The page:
Time to bump this thread to the top!

Another thread contributes to this topic, started by Jere a couple of days ago:
https://stamporama.com/discboard/disc_main.php?action=20&id=20693#151793

I'm constantly on the lookout for interesting NON-philatelic wartime Vietnam postal history. Recently bagged a nice little set of five covers, all posted between June, 1975 and April, 1976. All different senders and recipients.

Of course, the US involvement in Vietnam ended on April 30, 1975, but the war was FAR from 'over' for the Vietnamese.

Here's the one I like most:
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It's mailed from Hanoi, January 24, 1976. Receiver cancel on the back: THANH PHO HO CHI MINH, February 4, 1976. So, it got mailed capital to capital. That took 11 days. Says something about state of the roads infrastructure at that time...This one could have traversed the Ho Chi Minh trail. Wonder about the likelihood of that...

I am particularly attracted to the gorgeous, hand-painted watercolor vignette of water lilies. I wonder if that was done by the sender. This one has a 3-page hand written letter enclosure that clearly goes with the cover! Date line is Gia Lâm 21.1.1975. Yes, 1975. I wonder if that was the writer's brain-fart. How long into January do YOU continue to use the previous year in a written date? ;-) Gia Lâm is the district that includes Hanoi. The envelope itself is hand-made, from a piece of quadrille paper. Adversity cover?

Another of the covers in this set is addressed to the same location, F9229, Thanh Pho but to a different recipient, also with a hand-written letter enclosure. I wondered if this was a KBC number (see above), but I can find no reference to it. A subject for further research!

The letter enclosure is neatly written. Does anybody read Vietnamese?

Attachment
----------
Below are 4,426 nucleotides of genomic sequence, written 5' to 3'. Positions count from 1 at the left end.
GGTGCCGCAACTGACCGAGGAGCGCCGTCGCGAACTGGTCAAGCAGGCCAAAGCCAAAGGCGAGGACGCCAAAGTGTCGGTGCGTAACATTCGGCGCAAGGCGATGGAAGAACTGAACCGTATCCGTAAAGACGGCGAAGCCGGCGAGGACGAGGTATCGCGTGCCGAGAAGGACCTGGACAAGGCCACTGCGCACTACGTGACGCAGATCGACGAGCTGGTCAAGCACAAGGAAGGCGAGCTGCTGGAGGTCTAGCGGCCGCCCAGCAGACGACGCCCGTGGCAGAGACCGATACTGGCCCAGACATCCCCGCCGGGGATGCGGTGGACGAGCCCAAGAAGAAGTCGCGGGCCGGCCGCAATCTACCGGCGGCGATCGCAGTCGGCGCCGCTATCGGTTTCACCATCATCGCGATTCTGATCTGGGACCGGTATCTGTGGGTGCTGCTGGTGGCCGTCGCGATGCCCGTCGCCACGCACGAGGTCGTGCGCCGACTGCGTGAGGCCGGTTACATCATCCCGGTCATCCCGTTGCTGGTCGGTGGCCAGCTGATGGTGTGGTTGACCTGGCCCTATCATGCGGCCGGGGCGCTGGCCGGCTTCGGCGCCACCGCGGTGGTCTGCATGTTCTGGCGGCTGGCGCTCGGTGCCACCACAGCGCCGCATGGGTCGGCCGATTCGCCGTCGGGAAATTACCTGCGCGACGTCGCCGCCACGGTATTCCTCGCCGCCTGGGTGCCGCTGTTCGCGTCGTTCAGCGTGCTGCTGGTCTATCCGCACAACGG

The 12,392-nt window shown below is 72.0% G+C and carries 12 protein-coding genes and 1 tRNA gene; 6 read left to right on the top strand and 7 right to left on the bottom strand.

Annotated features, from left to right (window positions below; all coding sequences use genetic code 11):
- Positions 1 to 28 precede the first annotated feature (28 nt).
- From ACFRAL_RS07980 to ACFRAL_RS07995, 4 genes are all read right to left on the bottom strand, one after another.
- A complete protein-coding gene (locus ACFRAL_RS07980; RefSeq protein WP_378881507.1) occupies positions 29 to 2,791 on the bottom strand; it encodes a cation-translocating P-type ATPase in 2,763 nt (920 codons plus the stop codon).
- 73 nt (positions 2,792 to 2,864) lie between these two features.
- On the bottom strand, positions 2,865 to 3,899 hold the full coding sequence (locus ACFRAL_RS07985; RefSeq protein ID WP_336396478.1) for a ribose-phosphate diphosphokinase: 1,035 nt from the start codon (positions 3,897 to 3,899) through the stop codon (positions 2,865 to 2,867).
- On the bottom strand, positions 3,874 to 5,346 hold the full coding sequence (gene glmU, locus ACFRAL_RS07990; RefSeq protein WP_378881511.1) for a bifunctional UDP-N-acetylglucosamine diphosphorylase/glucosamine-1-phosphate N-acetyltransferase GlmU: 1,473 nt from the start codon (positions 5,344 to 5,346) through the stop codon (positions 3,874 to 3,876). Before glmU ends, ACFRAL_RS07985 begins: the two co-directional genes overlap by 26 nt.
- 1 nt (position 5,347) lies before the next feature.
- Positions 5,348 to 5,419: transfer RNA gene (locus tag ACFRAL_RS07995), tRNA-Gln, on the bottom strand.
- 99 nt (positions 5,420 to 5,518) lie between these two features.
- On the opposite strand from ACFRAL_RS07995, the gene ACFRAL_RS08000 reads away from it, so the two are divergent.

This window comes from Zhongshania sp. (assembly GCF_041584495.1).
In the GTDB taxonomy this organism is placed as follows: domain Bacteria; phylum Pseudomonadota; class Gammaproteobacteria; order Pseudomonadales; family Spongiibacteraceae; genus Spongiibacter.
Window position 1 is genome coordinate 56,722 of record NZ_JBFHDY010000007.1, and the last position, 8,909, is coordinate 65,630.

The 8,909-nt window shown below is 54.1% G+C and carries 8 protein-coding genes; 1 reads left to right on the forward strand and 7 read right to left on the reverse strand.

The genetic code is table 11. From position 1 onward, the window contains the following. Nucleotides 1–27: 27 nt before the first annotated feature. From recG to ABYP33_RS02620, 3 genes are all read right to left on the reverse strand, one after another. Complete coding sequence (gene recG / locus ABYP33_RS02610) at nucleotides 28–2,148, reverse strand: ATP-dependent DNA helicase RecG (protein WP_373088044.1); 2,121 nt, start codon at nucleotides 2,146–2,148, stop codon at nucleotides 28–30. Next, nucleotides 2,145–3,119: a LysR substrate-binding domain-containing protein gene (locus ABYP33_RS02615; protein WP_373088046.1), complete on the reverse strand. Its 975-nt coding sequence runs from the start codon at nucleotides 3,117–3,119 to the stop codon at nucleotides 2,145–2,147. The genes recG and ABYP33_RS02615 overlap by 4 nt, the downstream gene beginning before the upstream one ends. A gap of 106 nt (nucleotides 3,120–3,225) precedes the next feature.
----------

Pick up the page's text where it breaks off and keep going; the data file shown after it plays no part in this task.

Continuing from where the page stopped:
Enjoy!
-Paul


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Bobstamp
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14 Aug 2018
07:53:03pm
re: Vietnam Postal History From 1960s & 1970s

This cover illustrates the end of the American government's diplomatic relations with South Vietnam, which came with the Fall of Saigon to communist forces on April 30, 1975. It was posted on April 23, 1975, in San Antonio. The U.S. embassy in Saigon was closed and all personnel were evacuated on April 29, 1975.

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Bob

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pigdoc
17 Aug 2018
08:10:19am
re: Vietnam Postal History From 1960s & 1970s

" John Valdez, a career Marine whose life for three decades has been defined by one overarching distinction: On April 30, 1975, he was the last man to climb on board the last helicopter out of Saigon, an act that marked the end of America's official military presence in Vietnam..."

There is a recent book describing the high drama of these final moments. Can't remember the title at the moment...

It's:
Last Men Out: The True Story of America's Heroic Final Hours in Vietnam
by Bob Drury and Tom Clavin
Published April 3, 2012

I thought it an excellent read!

-Paul

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pigdoc
03 Jan 2019
02:56:08pm
re: Vietnam Postal History From 1960s & 1970s

A couple of Vietnam covers, recent additions to my collection.

I am wondering if these represent communications from the Indian forces that were in Vietnam to monitor compliance with the 1954 Geneva accords...
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Interesting that they are to the same addressee, but from different senders...
Bob? What say you?

-Paul

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pigdoc
30 May 2019
10:36:22am
re: Vietnam Postal History From 1960s & 1970s

Time to revive this topic. THANKS Linus, for starting it!

Here's a very recent (this morning) acquisition:
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Seller is in Beijing. Obviously Chinese characters and a Chinese stamp, but the imagery seems to represent the Vietnam War. Note the crashing airplane and parachute in the background, upper right.

Can anyone shed light? I am particularly interested in deciphering the postmark.
Would "83" in the postmark indicate the Chinese year 4683? This would correspond to 1985.

Thanks,
-Paul



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BenFranklin1902
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Tom in Exton, PA
05 Jun 2019
11:21:42am

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re: Vietnam Postal History From 1960s & 1970s